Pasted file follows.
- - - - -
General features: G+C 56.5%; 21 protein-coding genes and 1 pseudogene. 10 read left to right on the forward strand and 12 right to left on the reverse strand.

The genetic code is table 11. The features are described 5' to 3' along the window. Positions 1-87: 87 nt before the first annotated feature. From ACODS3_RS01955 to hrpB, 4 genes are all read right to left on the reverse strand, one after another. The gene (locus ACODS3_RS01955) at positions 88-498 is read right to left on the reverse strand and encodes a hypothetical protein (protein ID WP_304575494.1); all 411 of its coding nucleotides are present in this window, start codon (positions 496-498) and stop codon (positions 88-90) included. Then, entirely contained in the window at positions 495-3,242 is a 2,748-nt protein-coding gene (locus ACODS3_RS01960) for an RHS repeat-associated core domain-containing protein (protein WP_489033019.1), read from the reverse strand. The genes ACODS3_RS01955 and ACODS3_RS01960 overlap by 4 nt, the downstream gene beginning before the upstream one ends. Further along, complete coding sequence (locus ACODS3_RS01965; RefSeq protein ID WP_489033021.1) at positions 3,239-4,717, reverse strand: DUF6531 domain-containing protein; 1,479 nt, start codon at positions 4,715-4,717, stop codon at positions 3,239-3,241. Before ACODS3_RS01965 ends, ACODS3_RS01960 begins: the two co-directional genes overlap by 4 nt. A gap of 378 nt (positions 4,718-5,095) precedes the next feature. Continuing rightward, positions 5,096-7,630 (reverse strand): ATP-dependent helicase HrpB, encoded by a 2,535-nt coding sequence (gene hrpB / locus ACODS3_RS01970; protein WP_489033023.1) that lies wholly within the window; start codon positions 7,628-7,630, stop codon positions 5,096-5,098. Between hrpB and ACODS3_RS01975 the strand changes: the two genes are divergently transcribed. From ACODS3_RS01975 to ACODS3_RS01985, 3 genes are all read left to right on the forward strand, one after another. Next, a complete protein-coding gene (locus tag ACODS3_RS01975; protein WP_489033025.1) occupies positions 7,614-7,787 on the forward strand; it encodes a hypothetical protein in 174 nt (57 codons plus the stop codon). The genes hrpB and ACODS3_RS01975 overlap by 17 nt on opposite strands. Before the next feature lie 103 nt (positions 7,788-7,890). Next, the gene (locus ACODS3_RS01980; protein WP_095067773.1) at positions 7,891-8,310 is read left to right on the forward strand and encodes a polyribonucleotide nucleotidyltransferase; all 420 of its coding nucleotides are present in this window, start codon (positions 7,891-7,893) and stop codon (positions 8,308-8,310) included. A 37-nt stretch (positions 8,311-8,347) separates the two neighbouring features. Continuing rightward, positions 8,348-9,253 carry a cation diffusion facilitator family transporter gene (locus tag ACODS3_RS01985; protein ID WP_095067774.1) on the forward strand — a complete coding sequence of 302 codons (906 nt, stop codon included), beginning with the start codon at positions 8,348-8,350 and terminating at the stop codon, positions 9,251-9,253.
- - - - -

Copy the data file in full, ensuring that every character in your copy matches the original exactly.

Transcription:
General features: G+C 56.5%; 21 protein-coding genes and 1 pseudogene. 10 read left to right on the forward strand and 12 right to left on the reverse strand.

The genetic code is table 11. The features are described 5' to 3' along the window. Positions 1-87: 87 nt before the first annotated feature. From ACODS3_RS01955 to hrpB, 4 genes are all read right to left on the reverse strand, one after another. The gene (locus ACODS3_RS01955) at positions 88-498 is read right to left on the reverse strand and encodes a hypothetical protein (protein ID WP_304575494.1); all 411 of its coding nucleotides are present in this window, start codon (positions 496-498) and stop codon (positions 88-90) included. Then, entirely contained in the window at positions 495-3,242 is a 2,748-nt protein-coding gene (locus ACODS3_RS01960) for an RHS repeat-associated core domain-containing protein (protein WP_489033019.1), read from the reverse strand. The genes ACODS3_RS01955 and ACODS3_RS01960 overlap by 4 nt, the downstream gene beginning before the upstream one ends. Further along, complete coding sequence (locus ACODS3_RS01965; RefSeq protein ID WP_489033021.1) at positions 3,239-4,717, reverse strand: DUF6531 domain-containing protein; 1,479 nt, start codon at positions 4,715-4,717, stop codon at positions 3,239-3,241. Before ACODS3_RS01965 ends, ACODS3_RS01960 begins: the two co-directional genes overlap by 4 nt. A gap of 378 nt (positions 4,718-5,095) precedes the next feature. Continuing rightward, positions 5,096-7,630 (reverse strand): ATP-dependent helicase HrpB, encoded by a 2,535-nt coding sequence (gene hrpB / locus ACODS3_RS01970; protein WP_489033023.1) that lies wholly within the window; start codon positions 7,628-7,630, stop codon positions 5,096-5,098. Between hrpB and ACODS3_RS01975 the strand changes: the two genes are divergently transcribed. From ACODS3_RS01975 to ACODS3_RS01985, 3 genes are all read left to right on the forward strand, one after another. Next, a complete protein-coding gene (locus tag ACODS3_RS01975; protein WP_489033025.1) occupies positions 7,614-7,787 on the forward strand; it encodes a hypothetical protein in 174 nt (57 codons plus the stop codon). The genes hrpB and ACODS3_RS01975 overlap by 17 nt on opposite strands. Before the next feature lie 103 nt (positions 7,788-7,890). Next, the gene (locus ACODS3_RS01980; protein WP_095067773.1) at positions 7,891-8,310 is read left to right on the forward strand and encodes a polyribonucleotide nucleotidyltransferase; all 420 of its coding nucleotides are present in this window, start codon (positions 7,891-7,893) and stop codon (positions 8,308-8,310) included. A 37-nt stretch (positions 8,311-8,347) separates the two neighbouring features. Continuing rightward, positions 8,348-9,253 carry a cation diffusion facilitator family transporter gene (locus tag ACODS3_RS01985; protein ID WP_095067774.1) on the forward strand — a complete coding sequence of 302 codons (906 nt, stop codon included), beginning with the start codon at positions 8,348-8,350 and terminating at the stop codon, positions 9,251-9,253.